BD not doing enough to eliminate human trafficking: US | Greenwatch Dhaka | The leading online daily of Bangladesh

BD not doing enough to eliminate human trafficking: US


Dhaka, June 28 – The government of Bangladesh does not fully meet the minimum standards for the elimination of trafficking though it is making significant efforts to do so, according to a new US report.The government demonstrated significant efforts during the reporting period by finalising and adopting the implementing rules for the 2012 Prevention and Suppression of Human Trafficking Act (PSHTA) in January 2017 and drafting an implementation roadmap for the 2015-2017 national action plan.
The observation was made at the Trafficking in Persons Report 2017 released by the US Department of State on Wednesday (BDT).
However, the government did not demonstrate increasing efforts compared to the previous reporting period, said the US report adding that the government’s investigations, prosecutions, and convictions of trafficking crimes decreased, the report observed.
The report mentioned that official complicity in trafficking crimes remained a serious problem, yet the government did not make efforts to investigate, prosecute, and convict allegedly complicit law enforcement, border, and manpower officials.
The number of victims identified by the government decreased, it said.
The government remained without a formal mechanism to refer trafficking victims to protective services and, protection services, when acquired, did not provide rehabilitation services designed for trafficking victims’ specific needs nor were they provided for adult male victims, according to the US report.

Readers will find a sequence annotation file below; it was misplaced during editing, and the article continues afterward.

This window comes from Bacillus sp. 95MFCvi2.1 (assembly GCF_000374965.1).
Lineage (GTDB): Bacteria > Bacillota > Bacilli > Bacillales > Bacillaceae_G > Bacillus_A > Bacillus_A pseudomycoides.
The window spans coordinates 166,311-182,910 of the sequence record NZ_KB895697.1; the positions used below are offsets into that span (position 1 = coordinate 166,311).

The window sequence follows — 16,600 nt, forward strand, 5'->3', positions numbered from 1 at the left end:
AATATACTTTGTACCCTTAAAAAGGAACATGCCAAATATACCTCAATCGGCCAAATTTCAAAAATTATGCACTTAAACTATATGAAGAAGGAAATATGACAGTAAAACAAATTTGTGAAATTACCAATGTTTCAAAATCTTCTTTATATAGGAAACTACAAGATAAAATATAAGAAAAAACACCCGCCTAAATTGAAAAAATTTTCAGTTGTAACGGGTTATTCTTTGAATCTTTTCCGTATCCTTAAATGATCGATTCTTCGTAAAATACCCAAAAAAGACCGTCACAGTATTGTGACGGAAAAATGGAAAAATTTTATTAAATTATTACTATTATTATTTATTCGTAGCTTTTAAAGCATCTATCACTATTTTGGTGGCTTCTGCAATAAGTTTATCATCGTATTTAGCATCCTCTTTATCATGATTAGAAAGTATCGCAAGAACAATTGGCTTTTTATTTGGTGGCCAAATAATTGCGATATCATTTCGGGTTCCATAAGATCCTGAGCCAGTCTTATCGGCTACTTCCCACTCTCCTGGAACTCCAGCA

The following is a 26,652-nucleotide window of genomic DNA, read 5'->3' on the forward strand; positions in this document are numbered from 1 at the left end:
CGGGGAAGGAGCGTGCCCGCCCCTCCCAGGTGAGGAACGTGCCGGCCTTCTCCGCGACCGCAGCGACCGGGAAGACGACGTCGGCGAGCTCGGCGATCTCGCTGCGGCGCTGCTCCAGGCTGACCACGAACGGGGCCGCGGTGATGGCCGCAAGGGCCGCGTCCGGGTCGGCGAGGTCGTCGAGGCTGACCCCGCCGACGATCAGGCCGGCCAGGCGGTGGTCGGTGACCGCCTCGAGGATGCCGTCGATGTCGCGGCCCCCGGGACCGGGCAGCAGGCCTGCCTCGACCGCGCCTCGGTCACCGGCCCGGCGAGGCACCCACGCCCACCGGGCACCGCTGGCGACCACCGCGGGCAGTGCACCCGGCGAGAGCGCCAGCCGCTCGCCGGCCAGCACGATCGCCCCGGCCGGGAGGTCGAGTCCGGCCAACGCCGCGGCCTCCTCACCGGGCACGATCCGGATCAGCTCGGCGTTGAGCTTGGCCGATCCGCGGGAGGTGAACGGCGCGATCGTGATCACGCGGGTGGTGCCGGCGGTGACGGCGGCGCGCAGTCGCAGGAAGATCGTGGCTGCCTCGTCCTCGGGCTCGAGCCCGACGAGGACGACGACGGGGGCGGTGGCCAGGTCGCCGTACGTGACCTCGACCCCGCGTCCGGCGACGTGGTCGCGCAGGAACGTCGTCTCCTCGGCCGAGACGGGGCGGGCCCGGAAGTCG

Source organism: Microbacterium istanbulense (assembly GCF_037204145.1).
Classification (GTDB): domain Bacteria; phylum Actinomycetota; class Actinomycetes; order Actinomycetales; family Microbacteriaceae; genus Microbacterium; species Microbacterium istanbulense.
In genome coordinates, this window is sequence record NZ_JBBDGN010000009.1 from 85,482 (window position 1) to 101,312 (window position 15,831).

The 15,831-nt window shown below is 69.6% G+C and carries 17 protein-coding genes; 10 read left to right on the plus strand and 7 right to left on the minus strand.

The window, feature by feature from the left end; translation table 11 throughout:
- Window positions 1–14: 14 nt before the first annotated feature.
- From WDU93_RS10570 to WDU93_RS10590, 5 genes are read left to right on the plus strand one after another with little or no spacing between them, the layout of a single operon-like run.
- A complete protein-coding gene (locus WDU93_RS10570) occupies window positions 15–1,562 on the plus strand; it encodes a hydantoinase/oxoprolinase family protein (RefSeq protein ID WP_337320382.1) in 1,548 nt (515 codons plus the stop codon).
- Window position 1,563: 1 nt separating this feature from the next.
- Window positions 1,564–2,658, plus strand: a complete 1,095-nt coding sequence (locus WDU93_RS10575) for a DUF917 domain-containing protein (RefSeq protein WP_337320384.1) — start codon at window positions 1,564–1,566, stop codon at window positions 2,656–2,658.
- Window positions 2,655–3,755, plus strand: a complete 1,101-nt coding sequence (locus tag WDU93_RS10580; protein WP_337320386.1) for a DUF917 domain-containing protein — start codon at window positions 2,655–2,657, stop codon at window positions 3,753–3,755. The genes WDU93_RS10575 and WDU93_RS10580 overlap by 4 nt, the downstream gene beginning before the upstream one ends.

It further said NGOs reported victims were frequently re-trafficked due to insufficient care while the government maintained labour export agreements with several countries that aim to tackle recruitment fees, the government’s continued allowance of high recruitment fees combined with insufficient efforts to address illegally operating recruitment sub-agents left workers vulnerable to trafficking.
Bangladesh was, therefore, downgraded to Tier 2 Watch List, the mentioned.
It also put some recommendations for Bangladesh, including taking steps, to eliminate all recruitment fees charged to workers by licensed labour recruiters and instead ensures they are paid by employers and increasing prosecutions and convictions, particularly of labour traffickers and fraudulent labor recruiters, while strictly respecting due process.
It also suggested the government to establish guidelines for provision of adequate victim care and standard operating procedures for the referral of victims to such services and to investigate thoroughly credible allegations of government complicity in trafficking and prosecute officials who are suspected of being complicit.
The recommendations also include enhancing the training provided to officials, including law enforcement, labour inspectors, and immigration officers, on methods to identify trafficking cases and refer victims to protection services, expanding the support services available to victims, including adult male victims, within Bangladesh and at Bangladesh’s embassies abroad, expanding the Ministry of Expatriate Welfare and Overseas Employment’s (MEWOE) mandate to include the regulation of sub-agents, improving quality of pre-departure trainings, including sessions on labor rights, labour laws, and methods to access justice and assistance in destination countries.


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